From the Left



A Trump lawyer caught gabbing about Russia at lunch racks up career errors

Dana Milbank on

WASHINGTON -- Ty Cobb is really batting a thousand.

The White House lawyer, who shares a name with the baseball legend he claims as a distant relative, has earned fame in his own right this week. He has set Washington atwitter because he had a loud conversation while lunching al fresco outside BLT Steak, a downtown D.C. restaurant, with Trump's personal lawyer -- and within earshot of fellow diner Ken Vogel of the New York Times, which has offices just steps from the restaurant.

Vogel heard Cobb, who is overseeing the White House response to the Russia probe, say, among other things, that one White House lawyer was a "spy" for White House counsel Don McGahn and that McGahn has "a couple documents locked in a safe" related to the Russia inquiry.

Cobb's indiscretion raises a number of questions:

What did Vogel order? (The tuna nicoise.)

Did he try the popovers? (Yes.)

Did Cobb get food caught in his handlebar mustache? (Probably.)

And: What the hell was Cobb thinking?

The original Ty Cobb, who played a century ago, still has the title for highest career batting average. Less well known: He also holds the record for most career errors by an American League outfielder. The latest Cobb seems to have inherited the error gene. This was his third indiscretion in the past two weeks, the second involving a D.C. restaurant.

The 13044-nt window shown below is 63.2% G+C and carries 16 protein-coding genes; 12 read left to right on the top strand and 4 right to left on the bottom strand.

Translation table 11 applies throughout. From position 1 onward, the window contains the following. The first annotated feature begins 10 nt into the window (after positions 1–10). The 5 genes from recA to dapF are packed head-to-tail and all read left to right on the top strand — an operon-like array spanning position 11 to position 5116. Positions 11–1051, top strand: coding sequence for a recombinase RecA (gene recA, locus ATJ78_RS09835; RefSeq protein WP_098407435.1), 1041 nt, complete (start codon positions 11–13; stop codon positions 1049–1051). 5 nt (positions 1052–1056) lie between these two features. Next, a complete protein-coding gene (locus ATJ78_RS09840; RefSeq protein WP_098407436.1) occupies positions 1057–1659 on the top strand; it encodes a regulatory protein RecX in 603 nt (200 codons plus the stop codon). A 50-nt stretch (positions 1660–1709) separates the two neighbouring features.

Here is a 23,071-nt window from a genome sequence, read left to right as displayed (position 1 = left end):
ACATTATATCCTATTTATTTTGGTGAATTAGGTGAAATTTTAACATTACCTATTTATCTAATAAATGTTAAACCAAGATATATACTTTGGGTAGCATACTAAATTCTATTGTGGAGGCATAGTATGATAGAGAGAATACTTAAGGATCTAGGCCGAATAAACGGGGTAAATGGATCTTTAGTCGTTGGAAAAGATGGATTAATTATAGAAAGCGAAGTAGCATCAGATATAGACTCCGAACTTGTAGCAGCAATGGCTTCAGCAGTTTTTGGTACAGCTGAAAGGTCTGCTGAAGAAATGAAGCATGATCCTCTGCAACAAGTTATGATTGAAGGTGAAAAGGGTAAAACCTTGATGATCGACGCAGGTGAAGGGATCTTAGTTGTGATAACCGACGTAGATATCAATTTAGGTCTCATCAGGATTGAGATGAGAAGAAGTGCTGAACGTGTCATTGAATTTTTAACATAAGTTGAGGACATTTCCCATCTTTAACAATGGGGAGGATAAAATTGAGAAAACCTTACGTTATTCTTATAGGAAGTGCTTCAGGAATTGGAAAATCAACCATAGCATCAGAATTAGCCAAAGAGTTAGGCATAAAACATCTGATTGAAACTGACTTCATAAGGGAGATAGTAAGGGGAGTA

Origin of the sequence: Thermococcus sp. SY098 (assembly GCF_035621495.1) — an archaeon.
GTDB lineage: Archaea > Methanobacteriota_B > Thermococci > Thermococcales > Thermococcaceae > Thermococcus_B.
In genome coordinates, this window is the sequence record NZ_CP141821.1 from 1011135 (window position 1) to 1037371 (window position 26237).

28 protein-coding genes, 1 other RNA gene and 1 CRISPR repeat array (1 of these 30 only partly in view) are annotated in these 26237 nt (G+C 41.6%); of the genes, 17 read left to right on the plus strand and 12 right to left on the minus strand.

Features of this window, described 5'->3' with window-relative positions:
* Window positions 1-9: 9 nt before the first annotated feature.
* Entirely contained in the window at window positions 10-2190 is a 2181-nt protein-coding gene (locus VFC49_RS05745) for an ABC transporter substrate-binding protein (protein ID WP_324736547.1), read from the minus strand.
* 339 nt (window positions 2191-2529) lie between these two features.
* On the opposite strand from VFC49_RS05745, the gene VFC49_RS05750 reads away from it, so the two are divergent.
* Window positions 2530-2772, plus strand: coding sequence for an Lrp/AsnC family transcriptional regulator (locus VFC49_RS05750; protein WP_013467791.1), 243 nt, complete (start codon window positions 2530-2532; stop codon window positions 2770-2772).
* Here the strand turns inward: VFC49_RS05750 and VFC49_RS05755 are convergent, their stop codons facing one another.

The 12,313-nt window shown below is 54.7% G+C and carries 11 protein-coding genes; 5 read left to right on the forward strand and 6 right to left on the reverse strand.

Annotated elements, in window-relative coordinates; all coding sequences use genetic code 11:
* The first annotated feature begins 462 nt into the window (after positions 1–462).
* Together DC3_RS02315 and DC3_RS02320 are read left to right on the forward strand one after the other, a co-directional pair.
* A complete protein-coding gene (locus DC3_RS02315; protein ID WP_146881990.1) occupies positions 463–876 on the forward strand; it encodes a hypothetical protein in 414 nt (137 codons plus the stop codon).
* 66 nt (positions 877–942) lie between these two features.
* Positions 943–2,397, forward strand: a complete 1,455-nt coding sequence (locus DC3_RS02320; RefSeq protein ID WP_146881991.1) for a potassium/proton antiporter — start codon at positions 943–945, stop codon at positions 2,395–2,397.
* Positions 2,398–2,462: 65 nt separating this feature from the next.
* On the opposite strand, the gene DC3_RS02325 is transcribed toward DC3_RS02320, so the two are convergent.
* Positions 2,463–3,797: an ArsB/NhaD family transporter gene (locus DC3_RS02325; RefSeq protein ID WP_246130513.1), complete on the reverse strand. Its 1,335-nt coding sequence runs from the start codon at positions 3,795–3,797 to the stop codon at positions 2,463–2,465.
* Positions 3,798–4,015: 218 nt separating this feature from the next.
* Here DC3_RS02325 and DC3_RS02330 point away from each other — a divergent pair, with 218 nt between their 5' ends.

Two weeks earlier, Cobb got himself in a late-night email tangle with Jeff Jetton, who owns the D.C. ramen shop Toki Underground. Jetton goaded Cobb into an exchange by making obscene references to Cobb performing a particular sex act on Trump. In emails laced with typos, Cobb referred to the probe as "bulls -- Russian bulls -- " and said, against the available evidence, that he is one of the "adults in the room."


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